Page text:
@Configuration
class Config {

}

@Autowired
DataSource dataSource;

@PersistenceUnit
EntityManagerFactory entityManagerFactory;

@Autowired
PlatformTransactionManager transactionManager;

@Autowired
Datastore datastore;
1 Specify the base package to use to auto-detect the JPA entity definition classes to mapped into the EntityManagerFactory instance

The DataSource configuration properties in the example above are expected to be provided through the jdbc.properties file. For example:

holon.datasource.url=jdbc:h2:mem:test
holon.datasource.username=sa

See the next sections to learn about all the available configuration attributes to fine tune the JPA stack beans configuration.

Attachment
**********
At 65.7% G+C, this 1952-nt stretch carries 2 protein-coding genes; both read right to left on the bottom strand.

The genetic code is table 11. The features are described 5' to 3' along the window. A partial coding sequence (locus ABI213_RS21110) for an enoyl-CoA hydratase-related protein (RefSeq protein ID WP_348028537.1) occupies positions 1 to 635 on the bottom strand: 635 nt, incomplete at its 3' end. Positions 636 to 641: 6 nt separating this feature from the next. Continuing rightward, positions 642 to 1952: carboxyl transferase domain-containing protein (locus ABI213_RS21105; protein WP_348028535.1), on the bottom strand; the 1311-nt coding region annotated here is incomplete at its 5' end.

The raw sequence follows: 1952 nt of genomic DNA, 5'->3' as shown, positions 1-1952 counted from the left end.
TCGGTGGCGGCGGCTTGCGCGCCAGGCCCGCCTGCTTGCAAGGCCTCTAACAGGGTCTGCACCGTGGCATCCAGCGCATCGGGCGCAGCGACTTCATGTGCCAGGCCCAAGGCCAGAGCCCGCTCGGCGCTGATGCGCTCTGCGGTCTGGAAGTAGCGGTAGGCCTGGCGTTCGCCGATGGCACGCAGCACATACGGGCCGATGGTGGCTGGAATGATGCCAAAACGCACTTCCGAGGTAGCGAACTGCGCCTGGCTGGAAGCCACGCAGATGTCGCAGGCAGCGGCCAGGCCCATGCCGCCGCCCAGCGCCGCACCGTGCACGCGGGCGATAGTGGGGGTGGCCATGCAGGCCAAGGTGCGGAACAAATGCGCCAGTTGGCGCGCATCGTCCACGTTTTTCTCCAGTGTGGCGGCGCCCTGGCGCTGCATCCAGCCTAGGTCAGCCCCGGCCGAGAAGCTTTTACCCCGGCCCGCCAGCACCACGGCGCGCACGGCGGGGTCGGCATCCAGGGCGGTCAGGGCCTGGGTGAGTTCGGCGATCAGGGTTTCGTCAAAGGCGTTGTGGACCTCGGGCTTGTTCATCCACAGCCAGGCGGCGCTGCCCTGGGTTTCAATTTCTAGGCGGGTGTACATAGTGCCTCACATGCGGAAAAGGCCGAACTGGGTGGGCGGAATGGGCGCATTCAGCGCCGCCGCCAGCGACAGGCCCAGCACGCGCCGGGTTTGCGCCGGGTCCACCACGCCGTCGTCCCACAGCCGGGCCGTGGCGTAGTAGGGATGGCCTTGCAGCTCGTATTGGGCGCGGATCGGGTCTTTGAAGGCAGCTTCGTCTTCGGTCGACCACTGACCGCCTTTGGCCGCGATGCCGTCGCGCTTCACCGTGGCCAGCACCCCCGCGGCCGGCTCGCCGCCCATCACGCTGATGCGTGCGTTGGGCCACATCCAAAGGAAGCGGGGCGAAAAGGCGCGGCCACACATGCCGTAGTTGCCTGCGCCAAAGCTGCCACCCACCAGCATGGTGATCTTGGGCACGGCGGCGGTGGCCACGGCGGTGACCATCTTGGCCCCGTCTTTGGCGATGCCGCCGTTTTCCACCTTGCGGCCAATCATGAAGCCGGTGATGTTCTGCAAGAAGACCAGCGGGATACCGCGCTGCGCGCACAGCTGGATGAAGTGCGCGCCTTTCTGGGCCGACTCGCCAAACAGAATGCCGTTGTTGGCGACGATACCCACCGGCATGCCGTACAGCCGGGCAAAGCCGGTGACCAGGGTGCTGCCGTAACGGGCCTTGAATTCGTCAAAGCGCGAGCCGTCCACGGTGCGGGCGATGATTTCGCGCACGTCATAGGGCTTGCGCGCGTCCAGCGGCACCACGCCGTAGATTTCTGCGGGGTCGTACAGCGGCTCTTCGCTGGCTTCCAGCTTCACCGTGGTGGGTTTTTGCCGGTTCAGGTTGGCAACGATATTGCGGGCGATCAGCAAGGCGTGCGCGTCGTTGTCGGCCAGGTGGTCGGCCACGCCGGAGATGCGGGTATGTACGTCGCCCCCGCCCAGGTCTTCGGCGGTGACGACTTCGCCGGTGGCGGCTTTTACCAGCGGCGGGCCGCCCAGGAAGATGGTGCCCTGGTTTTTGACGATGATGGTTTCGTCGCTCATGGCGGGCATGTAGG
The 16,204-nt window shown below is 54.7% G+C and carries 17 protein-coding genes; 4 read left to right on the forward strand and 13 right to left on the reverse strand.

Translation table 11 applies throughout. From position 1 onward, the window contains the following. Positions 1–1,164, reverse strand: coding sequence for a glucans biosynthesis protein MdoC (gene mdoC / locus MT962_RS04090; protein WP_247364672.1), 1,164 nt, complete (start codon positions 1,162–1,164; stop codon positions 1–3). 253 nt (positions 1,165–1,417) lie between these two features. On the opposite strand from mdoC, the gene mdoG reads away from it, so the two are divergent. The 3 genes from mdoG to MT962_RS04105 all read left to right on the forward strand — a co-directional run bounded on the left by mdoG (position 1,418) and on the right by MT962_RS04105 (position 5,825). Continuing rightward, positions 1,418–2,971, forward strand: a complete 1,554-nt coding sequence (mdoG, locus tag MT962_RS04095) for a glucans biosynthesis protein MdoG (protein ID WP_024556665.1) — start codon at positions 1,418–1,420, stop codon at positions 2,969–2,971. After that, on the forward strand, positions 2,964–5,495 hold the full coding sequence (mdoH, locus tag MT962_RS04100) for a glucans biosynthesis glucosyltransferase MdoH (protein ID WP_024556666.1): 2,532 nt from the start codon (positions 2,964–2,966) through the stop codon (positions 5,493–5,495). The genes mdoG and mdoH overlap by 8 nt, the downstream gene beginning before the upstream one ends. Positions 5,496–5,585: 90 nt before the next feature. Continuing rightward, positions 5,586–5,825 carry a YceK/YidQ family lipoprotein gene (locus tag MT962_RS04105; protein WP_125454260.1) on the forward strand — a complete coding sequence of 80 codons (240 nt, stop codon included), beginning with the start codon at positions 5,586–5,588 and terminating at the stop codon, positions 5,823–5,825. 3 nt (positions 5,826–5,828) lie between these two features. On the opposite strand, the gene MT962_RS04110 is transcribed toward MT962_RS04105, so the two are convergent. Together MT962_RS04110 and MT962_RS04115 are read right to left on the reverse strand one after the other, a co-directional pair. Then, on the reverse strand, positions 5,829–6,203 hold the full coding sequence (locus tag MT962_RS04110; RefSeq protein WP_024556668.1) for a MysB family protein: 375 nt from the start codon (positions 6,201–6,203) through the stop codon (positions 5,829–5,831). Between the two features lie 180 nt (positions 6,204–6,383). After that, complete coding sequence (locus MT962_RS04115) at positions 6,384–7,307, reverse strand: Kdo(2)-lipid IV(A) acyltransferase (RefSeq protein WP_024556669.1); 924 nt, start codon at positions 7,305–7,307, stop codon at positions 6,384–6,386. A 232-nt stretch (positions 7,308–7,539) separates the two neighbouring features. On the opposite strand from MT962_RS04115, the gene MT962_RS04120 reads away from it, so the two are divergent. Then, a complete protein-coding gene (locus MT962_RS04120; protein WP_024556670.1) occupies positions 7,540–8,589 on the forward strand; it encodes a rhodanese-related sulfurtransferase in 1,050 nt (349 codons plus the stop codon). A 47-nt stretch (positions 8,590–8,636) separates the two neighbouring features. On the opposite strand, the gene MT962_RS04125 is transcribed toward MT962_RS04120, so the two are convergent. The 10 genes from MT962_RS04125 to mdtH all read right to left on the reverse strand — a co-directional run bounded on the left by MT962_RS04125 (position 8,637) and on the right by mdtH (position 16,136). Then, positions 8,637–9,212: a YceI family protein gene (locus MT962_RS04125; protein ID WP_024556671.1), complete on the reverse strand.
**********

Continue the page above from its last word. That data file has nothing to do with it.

6.3.1. DataSource configuration

A DataSource type bean is automatically configured if:

  • A javax.sql.DataSource type bean is not already registered in the Spring context.

  • The dataSourceReference attribute of the @EnableJpa annotation is not specified. If specified, it indicates the DataSource bean name to use, which must be available in the Spring context.

In order to auto-configure the DataSource bean, a suitable set of configuration properties must be available in the Spring Environment.

See the Holon Platform DataSource configuration properties section of the Holon Platform JDBC Module documentation for details.

6.3.2. EntityManagerFactory configuration